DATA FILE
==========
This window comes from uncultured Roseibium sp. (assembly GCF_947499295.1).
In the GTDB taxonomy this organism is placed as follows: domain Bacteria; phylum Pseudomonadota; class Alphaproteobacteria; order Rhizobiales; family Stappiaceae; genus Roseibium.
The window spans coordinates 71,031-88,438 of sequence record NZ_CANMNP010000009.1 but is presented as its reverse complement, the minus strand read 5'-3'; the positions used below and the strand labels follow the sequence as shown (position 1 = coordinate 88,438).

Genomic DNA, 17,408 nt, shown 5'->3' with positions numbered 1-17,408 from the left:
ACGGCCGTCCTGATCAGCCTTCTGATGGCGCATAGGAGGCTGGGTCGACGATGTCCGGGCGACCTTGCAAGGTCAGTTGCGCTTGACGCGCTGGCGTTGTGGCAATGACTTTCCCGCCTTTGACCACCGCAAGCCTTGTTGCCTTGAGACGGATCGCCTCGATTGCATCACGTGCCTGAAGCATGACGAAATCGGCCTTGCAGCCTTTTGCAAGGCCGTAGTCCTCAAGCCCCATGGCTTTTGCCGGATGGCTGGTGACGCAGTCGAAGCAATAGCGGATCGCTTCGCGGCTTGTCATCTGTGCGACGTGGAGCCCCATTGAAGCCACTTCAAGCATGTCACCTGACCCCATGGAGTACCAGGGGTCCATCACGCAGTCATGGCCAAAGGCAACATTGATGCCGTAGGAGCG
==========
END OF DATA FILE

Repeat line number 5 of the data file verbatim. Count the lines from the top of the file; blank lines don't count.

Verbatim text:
ACGGCCGTCCTGATCAGCCTTCTGATGGCGCATAGGAGGCTGGGTCGACGATGTCCGGGCGACCTTGCAAGGTCAGTTGCGCTTGACGCGCTGGCGTTGTGGCAATGACTTTCCCGCCTTTGACCACCGCAAGCCTTGTTGCCTTGAGACGGATCGCCTCGATTGCATCACGTGCCTGAAGCATGACGAAATCGGCCTTGCAGCCTTTTGCAAGGCCGTAGTCCTCAAGCCCCATGGCTTTTGCCGGATGGCTGGTGACGCAGTCGAAGCAATAGCGGATCGCTTCGCGGCTTGTCATCTGTGCGACGTGGAGCCCCATTGAAGCCACTTCAAGCATGTCACCTGACCCCATGGAGTACCAGGGGTCCATCACGCAGTCATGGCCAAAGGCAACATTGATGCCGTAGGAGCG